W Letter Silhouette PNG Vector Transparent Images

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Uploaded on on Jun 17, 2021


W, or w, is the twenty-third and final letter of the contemporary English and ISO basic Latin alphabets, respectively. It generally denotes a consonant, although it can also represent a vowel in some languages. Double-u, plural double-ues, is its English name.


A 1693 book printing that includes the “double u” with the contemporary letter; this was allowed if the letter was not in stock or the typeface was created without it.
The “W” letter did not exist in the ancient Latin alphabet, from which contemporary European alphabets were developed. The Latin letter “U” was used to represent the “W” sounds (at the time, not yet distinct from “V”).

In Early Medieval Latin, the Classical Latin sounds /w/ (spelled V) and /b/ (spelled B) evolved into a bilabial fricative / between vowels. As a result, the labial-velar approximant sound /w/ of Germanic phonology was no longer effectively represented by V.

In the coat of arms of Vyborg, there is a letter W.

The earliest writers of Old English and Old High German, in the 7th or 8th century, wrote the Germanic /w/ phoneme as VV or uu (u and v being separate only by the Early Modern era). In the 4th century, Gothic (not Latin-based) simply used a letter based on the Greek Y for the same sound. In Medieval Latin, the digraph VV/uu was frequently employed to denote Germanic names, especially Gothic names like Wamba.

The current moniker “double U” is derived from this uu digraph. The digraph was widely employed in Old High German spelling, but only in the earliest Old English writings, when the /w/ sound was quickly rendered by borrowing the rune, which was adopted as the Latin letter wynn:. Following the Norman Conquest in the 11th century, uu regained favor in early Middle English, and by 1300, it had surpassed wynn in popularity.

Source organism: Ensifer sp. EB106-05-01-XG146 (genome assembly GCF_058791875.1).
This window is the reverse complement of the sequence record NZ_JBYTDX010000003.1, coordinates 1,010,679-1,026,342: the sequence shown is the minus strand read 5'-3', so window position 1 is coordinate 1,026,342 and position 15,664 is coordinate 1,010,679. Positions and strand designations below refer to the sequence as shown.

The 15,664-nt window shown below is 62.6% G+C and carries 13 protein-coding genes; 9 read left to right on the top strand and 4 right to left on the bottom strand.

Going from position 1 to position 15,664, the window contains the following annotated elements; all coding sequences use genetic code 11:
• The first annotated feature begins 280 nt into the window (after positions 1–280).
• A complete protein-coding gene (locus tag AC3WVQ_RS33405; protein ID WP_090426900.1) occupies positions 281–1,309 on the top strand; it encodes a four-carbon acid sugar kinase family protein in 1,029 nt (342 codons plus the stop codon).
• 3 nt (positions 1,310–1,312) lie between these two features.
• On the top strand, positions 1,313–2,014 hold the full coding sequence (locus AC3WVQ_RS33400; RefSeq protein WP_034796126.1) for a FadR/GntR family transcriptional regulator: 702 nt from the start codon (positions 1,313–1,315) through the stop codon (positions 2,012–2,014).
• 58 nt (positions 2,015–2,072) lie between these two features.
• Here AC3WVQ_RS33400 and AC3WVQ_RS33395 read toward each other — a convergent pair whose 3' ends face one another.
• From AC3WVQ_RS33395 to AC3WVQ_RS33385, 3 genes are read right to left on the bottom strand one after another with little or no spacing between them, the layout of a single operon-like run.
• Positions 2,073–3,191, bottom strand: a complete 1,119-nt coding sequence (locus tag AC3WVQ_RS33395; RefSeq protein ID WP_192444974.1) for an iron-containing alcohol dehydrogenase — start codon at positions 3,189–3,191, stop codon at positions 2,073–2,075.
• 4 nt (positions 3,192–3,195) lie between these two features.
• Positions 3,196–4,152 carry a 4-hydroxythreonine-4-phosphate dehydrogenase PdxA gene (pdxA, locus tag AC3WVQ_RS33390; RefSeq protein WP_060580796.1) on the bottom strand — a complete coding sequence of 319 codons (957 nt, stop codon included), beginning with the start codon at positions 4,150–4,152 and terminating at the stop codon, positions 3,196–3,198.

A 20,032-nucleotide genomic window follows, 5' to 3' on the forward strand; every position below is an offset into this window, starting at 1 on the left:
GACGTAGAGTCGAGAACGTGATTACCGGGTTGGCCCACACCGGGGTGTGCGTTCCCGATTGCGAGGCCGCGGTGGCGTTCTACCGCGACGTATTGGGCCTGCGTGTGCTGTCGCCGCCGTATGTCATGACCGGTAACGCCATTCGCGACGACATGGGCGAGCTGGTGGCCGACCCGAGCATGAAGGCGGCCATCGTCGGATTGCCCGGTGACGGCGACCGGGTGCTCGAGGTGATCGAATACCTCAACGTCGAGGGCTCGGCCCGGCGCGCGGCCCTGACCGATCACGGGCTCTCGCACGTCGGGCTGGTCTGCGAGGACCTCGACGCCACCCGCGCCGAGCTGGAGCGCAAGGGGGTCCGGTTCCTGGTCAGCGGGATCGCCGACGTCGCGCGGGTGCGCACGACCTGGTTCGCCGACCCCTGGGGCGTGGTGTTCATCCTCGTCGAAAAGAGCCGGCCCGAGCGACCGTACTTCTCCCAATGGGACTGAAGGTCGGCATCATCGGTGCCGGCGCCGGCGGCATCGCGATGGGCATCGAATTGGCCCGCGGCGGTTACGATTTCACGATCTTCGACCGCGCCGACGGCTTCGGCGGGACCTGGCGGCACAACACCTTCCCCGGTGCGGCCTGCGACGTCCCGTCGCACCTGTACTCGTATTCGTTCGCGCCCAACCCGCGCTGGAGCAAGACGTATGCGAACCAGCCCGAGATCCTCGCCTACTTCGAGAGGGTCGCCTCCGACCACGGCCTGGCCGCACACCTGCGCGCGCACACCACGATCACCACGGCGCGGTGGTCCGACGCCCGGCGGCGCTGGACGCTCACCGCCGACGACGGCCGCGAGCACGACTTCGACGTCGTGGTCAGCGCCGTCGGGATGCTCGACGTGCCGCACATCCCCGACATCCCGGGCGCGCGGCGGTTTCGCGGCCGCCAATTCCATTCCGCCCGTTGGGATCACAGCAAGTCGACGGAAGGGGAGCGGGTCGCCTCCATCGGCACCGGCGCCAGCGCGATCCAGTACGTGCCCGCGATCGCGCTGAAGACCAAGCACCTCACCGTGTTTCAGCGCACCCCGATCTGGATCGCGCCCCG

The digraph’s scribal representation might resemble a pair of Vs with branches crossing in the centre. Another, which is prevalent in roundhand, kurrent, and blackletter, is a n with the rightmost branch curving around like a cursive v. It was widely used in Britain until the eighteenth century, and it is still widely used in Germany.

The transition from the digraph VV to the separate ligature W is therefore slow, and only visible in abecedaria, which identify all individual letters explicitly. By the 14th century, it was presumably regarded a distinct letter in both Middle English and Middle German spelling, albeit it remained an outsider, not truly regarded part of the Latin alphabet proper, as Valentin Ickelshamer lamented in the 16th century:

The poor w is so notorious and obscure that few people know its name or shape, not even Latinists who have no need for it, nor Germans, not even schoolmasters, who have no idea what to do with it or how to call it; some call it we, some call it uu, and the Swabians call it auwawau.

The West Germanic phoneme /w/ was realized as in Middle High German (and maybe even in late Old High German), which is why the German w now reflects that sound.

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